Saturday, February 04, 2006

First Playtesting

Our group (Lailin, Ahmed, Cheryl, Myself) held our alpha testing yesterday morning at Starbucks opposite Heeren.

We were like kinda glad that we tested it early, as many potential gameplay issues started to emerge during play. You won't realise these issues even when you are planning, designing and implementing, only when you play the game yourself.

The game board was too big. Way too many squares, and many squares seem unused. So next revision we'll reduce some columns and add some walls as obstacles.

The student unit is waaaaay too powerful. I know students are young and energetic, but giving them 50 health (the most of all units) and letting them move 3 squares per turn, is a little too much. We actually had our lecturers, deans and special units (codenamed "Alex") fall at the hands of who else but the students! (As much as I want this to happen in real life)

Health points and attack strengths of all the unis have to be revised and balanced. Students currently use a 10-sided dice, lecturers a 12-sided, special units a 20-sided, and deans a percentile dice.

And the deans are too powerful in their attacks (well I know Deans are damn influential in real life), but absolutely stupid in their defence. This is why: Deans can only move one square at a time, and attack the 4 diagonal squares around them. And they use the percentile dice to deal damage, means if you roll a 100%, then say byebye to whoever dares to oppose their dean.

And yet we want one of the objectives of winning to be to capture the deans office, which is a square located at each player's end of the board. This basically means if a player keeps his dean sitting in his office all day long, in theory he can NEVER lose the game. Conversely, if the dean leaves his office during any turn, any nearby students would occupy it immediately, since the dean can only move one square at a time but students three squares!

So it's quite likely that most games will end up being stalemates, unless we incorporate some kind of event mechanism that changes the state of the gameplay.

More on play dynamics - there is way too much negative feedback. Let's say there are 4 players. Player 1 and 2 fight to their deaths, and finally player 1 wins. But by then, he must have exhausted or lost most of his units. Won't this make him too weak to fight against the other 2 players? We tried the possibility of alliances, and will definitely incorporate them into the final game, but as to whether this will solve that problem, we'll have to see. Again, we need to implement some form of trigger, like maybe upon the demise of one dean, three of his ex-graduate students (who hated him) will come join in the game (hahaha).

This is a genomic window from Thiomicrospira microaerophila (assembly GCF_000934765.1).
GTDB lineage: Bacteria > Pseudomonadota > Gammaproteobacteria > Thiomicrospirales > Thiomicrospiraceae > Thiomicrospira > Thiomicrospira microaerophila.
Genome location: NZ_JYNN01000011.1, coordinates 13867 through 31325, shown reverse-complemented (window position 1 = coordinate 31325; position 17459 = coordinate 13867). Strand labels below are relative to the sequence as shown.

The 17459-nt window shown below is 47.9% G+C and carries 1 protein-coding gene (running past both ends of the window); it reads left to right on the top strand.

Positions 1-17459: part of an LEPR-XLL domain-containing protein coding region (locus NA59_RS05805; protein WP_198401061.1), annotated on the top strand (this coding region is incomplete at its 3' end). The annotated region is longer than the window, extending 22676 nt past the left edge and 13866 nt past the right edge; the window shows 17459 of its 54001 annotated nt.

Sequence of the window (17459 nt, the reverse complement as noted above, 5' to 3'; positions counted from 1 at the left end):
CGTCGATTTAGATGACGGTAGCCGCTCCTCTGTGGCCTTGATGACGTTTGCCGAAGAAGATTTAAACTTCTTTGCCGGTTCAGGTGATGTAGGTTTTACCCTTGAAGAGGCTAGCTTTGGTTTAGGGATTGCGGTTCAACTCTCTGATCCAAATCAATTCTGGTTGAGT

We haven't used the random event element, but we'll have to use it next time - the drawing of cards when a player steps on certain squares (this time by choice, not by luck), similar to monopoly. Events like "it's International Relations Day! 2 new exchange students join your team!", or whacky ones like "all players take the place of the player to your left, and resume gameplay using his/her pieces from now on".

We also need constant events (the collect $200 on go certainly helped a great deal in balancing Monopoly). One of them is, every 5 rotations, it's the new academic year! And everyone gets new students. And perhaps every fifth rotations, only lecturers and deans move; students don't - because they are supposedly on vacation!

We tested this time round, using small flat and round playing pieces from Risk. We had no way to tell which direction each unit was facing at the end of every turn. So next time we will have to test out the multipliers of back attacks and side attacks maybe. Of course you take more damage if you are rammed in the backside right?

Regarding objectives, it was too straightforward. Everyone either attacks aggressively and find out later that they'll eventually lose when they play this way (like me), or make their dean sit in the office all day long and have all his students and lecturers serve him. Lailin did this, and in the end she only had one unit left - her dean. And yet it's theoratically impossible for her to lose. We did implement a surrender mechanism, but till now it's still completely voluntary. Seems like we need to implement a certain condition whereby surrender is mandatory.

Back to the previous point - objectives were too straightforward. We need to put in some distractions, maybe some "LTs" whereby units can enter, and actually receive attributes that will dramatically improve their game, or at least improve their chances. This will increase the variance of what role the player wants each of his/her units to do, instead of only offence and defence. Ahmed suggested that maybe if students enter the LT, they will emerged more "learned", and perhaps if they stay long enough, they graduate and become graduate students with more powers! And maybe if lecturers enter the "LT", supposedly to lecture, then all students leave immediately! (isn't this so in real life haha). Ok what if the special unit ("Alex") enters? We'll think of that, don't worry.

Yup that's about all I can remember. And yes, how many times did I say the word "unit" in this post so far? It was like lots of it during our game as well, so I suggested something rather whacky - once the game begins, all communication between players, be it talk or jokes or strategies, must be changed into the context of a university, like some of the points I said above, AND, anyone who says the word "unit", will receive a penalty. It's just too bad that many of us have played so many such games, such that even I can't stop myself from saying that word at least once every 5 minutes!

So, what does happen in the special unit ("Alex") enters? :P
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